At a time when some in the business community are predicting a major shift in how and whether companies will continue to make corporate philanthropy a centerpiece of CSR programs, it’s time we talk about “smart” giving tactics. Simply giving money away, as well-intentioned as that might be and enabling businesses to check off a “community engagement” box in a CSR program, usually doesn’t result long-term results – for either the charity or the business doing the giving. In many ways, without a strategic and integrated program, tied directly to an organization’s overall mission, vision, and values, such giving can actually undermine a business’ authenticity when it purports to support societal improvement.
Most businesses that engage in philanthropy, simply give money away to a variety of disparate causes or perhaps a group of similar organizations within the umbrella of a particular cause (eg. homelessness, child education, environmental issues, veterans’ organizations, etc.). Unfortunately, maintaining this practice without some connection to one’s organizational mission misses a whole host of benefits that an organization could otherwise gain had the giving been more strategically made.
By example, last week I met with an owner-chef and restauranteur about trying to better direct their company’s philanthropy program. Like many in the restaurant business, entrepreneurial, owner-chefs are maxed out in both time and capacity to strategize their charity work. Most smaller, independent restauranteurs don’t have private foundations or dedicated community engagement staff. Often, responding to requests falls onto the owner themselves or a marketing person (who would otherwise be spending their time marketing the company), or sometimes even a spouse or well-intentioned, but untrained staff member.
As we discussed trying to better define the types of organizations to whom he would focus his charitable giving, we discussed different causes. I asked him what causes were high on his list for charity work. He replied that he had been thinking about focusing his giving on veterans’ organizations, to which I then inquired with a series of questions:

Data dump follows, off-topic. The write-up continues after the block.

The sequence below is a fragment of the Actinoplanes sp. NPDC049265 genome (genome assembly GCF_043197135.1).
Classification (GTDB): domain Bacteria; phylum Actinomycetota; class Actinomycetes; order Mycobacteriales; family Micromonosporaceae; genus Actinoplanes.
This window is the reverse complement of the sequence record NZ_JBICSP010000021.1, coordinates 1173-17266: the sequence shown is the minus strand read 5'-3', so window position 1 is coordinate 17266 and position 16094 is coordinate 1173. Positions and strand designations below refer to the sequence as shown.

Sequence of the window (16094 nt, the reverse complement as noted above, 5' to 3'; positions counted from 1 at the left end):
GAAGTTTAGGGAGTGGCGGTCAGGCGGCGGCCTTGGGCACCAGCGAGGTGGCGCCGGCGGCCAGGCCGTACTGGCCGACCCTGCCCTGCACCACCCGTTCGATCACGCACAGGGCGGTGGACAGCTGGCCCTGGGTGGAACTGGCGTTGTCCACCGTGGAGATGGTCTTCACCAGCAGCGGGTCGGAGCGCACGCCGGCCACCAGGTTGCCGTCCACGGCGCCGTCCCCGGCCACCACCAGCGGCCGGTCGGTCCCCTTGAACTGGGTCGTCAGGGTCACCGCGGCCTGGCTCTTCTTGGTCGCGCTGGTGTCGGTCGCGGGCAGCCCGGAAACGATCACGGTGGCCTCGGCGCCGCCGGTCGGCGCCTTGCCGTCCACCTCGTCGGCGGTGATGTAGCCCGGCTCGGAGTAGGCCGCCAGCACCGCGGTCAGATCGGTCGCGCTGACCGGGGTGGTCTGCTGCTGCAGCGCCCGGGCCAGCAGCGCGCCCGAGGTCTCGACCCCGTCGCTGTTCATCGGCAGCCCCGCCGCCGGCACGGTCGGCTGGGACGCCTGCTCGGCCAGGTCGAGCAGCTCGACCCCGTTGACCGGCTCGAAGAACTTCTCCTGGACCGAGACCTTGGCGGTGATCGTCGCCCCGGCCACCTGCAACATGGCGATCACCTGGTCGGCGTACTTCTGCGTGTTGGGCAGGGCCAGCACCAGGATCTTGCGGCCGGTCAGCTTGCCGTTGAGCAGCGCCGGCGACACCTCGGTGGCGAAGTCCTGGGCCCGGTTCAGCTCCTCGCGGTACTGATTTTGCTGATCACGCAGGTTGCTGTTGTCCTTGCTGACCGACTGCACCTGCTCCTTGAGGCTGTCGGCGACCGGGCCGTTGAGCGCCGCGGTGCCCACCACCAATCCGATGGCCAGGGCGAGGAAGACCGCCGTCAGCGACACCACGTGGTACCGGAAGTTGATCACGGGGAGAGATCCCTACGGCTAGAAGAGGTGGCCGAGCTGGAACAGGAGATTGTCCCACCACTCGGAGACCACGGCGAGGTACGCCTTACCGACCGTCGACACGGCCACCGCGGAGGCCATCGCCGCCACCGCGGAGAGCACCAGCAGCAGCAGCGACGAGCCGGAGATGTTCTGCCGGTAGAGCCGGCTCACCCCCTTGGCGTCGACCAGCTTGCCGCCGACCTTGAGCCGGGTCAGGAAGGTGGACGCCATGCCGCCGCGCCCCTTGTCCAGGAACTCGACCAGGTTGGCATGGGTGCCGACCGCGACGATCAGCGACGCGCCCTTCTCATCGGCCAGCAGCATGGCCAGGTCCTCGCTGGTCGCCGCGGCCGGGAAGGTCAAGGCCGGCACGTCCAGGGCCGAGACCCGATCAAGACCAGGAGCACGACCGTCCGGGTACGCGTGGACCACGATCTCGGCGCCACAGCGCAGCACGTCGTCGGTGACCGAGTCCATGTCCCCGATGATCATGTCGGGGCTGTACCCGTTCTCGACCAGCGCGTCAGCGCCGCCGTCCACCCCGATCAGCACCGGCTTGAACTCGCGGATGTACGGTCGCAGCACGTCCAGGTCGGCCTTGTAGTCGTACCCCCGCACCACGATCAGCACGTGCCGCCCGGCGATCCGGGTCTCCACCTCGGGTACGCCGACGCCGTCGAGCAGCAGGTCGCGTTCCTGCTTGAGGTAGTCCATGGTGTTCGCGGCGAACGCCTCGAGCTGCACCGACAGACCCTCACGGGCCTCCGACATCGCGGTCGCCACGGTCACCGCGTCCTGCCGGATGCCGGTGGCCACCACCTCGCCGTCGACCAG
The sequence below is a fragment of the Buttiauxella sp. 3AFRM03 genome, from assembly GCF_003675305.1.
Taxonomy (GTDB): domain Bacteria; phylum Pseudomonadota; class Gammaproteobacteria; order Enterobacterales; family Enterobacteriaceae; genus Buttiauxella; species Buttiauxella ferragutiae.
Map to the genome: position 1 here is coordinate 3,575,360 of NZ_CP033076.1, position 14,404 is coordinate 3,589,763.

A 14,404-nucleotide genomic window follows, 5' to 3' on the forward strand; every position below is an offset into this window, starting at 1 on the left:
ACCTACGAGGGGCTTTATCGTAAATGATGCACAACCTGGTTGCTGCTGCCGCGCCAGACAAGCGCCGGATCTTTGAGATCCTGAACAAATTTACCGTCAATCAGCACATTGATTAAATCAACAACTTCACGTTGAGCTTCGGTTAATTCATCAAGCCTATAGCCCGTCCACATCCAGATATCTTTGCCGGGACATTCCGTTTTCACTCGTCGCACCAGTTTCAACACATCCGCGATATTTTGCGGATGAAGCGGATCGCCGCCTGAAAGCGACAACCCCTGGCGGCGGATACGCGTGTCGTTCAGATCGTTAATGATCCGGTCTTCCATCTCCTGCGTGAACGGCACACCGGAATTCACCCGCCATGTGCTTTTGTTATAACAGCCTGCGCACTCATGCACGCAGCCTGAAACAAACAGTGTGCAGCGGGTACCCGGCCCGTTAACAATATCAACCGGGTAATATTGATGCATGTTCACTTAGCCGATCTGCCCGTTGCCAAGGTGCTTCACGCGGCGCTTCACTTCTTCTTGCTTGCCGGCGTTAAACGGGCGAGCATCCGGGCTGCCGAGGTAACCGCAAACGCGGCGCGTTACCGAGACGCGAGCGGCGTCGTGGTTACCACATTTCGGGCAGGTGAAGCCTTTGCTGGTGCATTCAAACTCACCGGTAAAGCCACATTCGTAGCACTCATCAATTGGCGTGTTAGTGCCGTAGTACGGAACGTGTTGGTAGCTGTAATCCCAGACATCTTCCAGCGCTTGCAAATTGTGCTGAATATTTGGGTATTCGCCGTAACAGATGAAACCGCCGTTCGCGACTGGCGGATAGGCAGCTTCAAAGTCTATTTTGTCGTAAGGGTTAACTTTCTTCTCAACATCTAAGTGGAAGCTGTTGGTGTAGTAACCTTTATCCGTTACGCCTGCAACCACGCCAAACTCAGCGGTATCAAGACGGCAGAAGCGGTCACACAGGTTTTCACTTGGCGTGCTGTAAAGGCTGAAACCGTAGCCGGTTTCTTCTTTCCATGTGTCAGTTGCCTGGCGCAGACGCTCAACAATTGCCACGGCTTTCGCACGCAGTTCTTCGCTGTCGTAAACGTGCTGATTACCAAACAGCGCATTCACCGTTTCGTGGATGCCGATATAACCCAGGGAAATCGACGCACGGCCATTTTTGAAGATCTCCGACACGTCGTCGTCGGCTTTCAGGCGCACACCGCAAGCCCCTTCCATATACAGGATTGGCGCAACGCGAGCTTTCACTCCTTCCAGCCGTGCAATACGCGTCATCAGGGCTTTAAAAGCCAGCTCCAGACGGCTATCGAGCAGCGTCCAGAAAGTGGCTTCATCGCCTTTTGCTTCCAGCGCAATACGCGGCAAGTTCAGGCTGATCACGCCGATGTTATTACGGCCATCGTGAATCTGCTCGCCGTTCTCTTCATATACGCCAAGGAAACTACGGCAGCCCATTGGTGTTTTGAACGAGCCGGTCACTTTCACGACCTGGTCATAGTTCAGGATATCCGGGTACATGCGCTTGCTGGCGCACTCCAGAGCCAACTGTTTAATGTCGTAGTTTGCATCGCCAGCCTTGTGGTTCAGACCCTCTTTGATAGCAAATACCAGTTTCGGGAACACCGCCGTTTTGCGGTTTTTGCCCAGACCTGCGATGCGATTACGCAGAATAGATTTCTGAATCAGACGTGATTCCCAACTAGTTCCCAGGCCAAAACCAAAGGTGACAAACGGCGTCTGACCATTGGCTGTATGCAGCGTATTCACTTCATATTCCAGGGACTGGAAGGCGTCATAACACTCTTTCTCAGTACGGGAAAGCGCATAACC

Ultimately, the answer to all of these questions was “no.” I, therefore, suggested that after we go through a mission/vision/values exercise with himself and the key folks in their company (partners, investors, restaurant managers), that perhaps we look to causes more aligned with the business.
For example, if one of the clear business imperatives is to support small farmers or urban farms, then the charity program could do the same. Similarly, if the preference is to buy local or organic, then focus the charity on local, organic farmers and their issues. If your restaurants favor vegetarian or vegan cuisine, then directing your charitable giving to programs that support education and work in those areas. Likewise, if you’re primarily a steakhouse, perhaps organizations that promote responsible (anti-cruelty) animal husbandry, free range, and free of antibiotics or recombinant bovine growth hormone (rBGH) is for you. If you’re known for your seafood, then organizations that protect our oceans and promote sustainable seafood would be a good place to put your charitable efforts.
Once you figure out “who you are” as an organization, building out a charitable giving program that “makes sense” is fairly easy to do. In addition, you can connect your employee and community engagement programs, as well as your sustainability program (supply chain, in particular) to your corporate philanthropy. That way your CSR program is much more strategic, integrated, aligned with your values, and most importantly, authentic to both your internal and external stakeholders.
While giving to charity to help out others in the world or within one’s community is a laudable and commendable endeavor, doing so in a way that aligns with your business and core company values leads to a much more effective and mutually-beneficial relationship with the charities with whom you partner.